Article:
SCHEUREBE A cross of Silvaner and Riesling, said to have blackcurrant fruit aromas or grapefruit notes.  We're big fans of Hans Wirsching's dry Scheurebe.
MÜLLER-THURGAU/
RIVANER
The oldest cultivated "cross" in the world, being Riesling x Silvaner...first produced in 1882.  Some call their wines "Rivaner" (Riesling/Silvaner).
RIESLANER Not much of this planted at the moment, but it's another crossing of Silvaner and Riesling.
HUXELREBE A crossing of Gutedel and Courtillier Musqué, this is rather like Muscat and best when made as a late-harvest, sweet wine.
KERNER A cross of Riesling and Trollinger, these tend to lack a bit of elegance and acidity, but are often nice sweet wines.
DORNFELDER A new variety capable of making some of Germany's most intensely-colored red wines.  These end up being comparable to a pretty nice Beaujolais.
SCHWARZRIESLING This is what the French call "Pinot Meunier," a variety used for sparkling wine.  Also known as Müllerrebe in some parts of Germany.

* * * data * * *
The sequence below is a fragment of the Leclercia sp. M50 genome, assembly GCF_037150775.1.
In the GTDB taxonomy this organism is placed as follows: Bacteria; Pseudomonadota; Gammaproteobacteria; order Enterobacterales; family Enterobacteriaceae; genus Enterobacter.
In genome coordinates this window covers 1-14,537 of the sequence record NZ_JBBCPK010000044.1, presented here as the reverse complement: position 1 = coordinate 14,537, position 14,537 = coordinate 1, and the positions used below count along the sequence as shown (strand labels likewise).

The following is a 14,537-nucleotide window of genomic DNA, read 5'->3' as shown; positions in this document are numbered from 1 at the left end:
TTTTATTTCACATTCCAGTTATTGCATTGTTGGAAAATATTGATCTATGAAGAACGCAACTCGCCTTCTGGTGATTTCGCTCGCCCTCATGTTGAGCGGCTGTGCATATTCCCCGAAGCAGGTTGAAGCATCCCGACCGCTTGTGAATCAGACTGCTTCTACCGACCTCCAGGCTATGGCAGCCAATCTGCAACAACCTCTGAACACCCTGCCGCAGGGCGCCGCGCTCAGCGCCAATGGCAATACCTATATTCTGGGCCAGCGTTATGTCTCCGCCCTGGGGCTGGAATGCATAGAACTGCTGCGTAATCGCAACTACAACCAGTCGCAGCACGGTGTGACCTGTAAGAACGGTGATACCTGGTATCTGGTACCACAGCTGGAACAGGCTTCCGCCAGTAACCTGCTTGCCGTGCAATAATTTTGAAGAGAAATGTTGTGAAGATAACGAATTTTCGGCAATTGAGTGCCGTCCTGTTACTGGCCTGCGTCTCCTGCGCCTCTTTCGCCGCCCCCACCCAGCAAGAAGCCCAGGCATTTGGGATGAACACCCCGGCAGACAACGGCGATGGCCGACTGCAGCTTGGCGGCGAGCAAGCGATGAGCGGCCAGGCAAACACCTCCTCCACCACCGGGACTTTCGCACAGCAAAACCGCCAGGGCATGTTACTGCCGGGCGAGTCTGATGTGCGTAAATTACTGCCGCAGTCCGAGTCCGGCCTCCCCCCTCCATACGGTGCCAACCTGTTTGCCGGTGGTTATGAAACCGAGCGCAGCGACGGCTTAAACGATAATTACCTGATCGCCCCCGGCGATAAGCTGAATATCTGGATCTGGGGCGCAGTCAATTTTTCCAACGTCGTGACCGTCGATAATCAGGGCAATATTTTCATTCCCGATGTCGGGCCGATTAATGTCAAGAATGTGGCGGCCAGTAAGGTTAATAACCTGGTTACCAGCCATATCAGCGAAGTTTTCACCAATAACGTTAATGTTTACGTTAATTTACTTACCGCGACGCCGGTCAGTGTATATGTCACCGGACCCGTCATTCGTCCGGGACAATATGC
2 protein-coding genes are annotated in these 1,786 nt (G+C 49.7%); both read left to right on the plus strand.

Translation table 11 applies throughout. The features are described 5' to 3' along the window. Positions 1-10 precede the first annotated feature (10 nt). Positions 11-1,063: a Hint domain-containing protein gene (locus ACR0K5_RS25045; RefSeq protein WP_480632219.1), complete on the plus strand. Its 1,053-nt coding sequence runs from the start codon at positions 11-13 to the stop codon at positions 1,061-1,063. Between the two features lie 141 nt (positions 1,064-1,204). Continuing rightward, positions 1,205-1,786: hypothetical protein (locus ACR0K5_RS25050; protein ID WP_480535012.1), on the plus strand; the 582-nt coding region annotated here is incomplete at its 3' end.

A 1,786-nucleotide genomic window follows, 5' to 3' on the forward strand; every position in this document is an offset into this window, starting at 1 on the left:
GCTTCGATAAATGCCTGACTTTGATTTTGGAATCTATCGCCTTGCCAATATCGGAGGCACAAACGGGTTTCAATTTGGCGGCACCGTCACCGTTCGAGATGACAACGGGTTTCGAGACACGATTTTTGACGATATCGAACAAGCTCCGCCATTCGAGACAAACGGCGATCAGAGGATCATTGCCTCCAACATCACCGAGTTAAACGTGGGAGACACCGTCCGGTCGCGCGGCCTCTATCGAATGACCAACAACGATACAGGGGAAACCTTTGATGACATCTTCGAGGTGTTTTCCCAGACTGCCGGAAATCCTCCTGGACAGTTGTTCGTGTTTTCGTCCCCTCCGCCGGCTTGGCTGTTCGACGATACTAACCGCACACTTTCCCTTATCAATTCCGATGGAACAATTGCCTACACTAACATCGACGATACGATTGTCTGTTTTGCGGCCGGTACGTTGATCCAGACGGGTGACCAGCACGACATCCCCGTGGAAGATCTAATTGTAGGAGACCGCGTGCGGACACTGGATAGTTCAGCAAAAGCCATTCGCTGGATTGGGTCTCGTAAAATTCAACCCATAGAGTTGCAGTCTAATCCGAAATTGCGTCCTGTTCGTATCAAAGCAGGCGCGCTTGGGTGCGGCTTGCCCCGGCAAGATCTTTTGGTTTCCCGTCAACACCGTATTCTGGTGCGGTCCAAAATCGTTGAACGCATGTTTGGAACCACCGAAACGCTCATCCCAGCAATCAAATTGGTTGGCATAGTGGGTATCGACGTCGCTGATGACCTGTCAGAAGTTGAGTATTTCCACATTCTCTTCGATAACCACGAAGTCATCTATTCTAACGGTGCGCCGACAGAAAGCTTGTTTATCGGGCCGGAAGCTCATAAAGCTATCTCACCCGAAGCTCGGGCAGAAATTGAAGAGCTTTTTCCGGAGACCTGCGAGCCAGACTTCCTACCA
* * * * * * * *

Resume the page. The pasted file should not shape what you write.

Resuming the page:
Other Interesting Varieties Lemberger (a red of modest quality), Frühburgunder (also known as Clevner or "early Burgundy"), Elbling (brought by the Romans around 300AD), Gutedel (also called Chasselas), Blauer Portugieser (a modest red) and Trollinger (or Vernatsch). 
EVEN STRANGER !! CABERNET SAUVIGNON?? !!
Syrah?  Merlot?  
CHARDONNAY ?? !!
Yes.  There's even a bit of Chardonnay.  Most are similar in style to a Macon wine.

 


Near Trittenheim along the Mosel in July of 2005.

For our some suggestions, check out the following page:

Some of our German Wine Selections
CLICK HERE



A Great German Tasting 2001

Another Great German Tasting 2002

2001 VINTAGE NOTES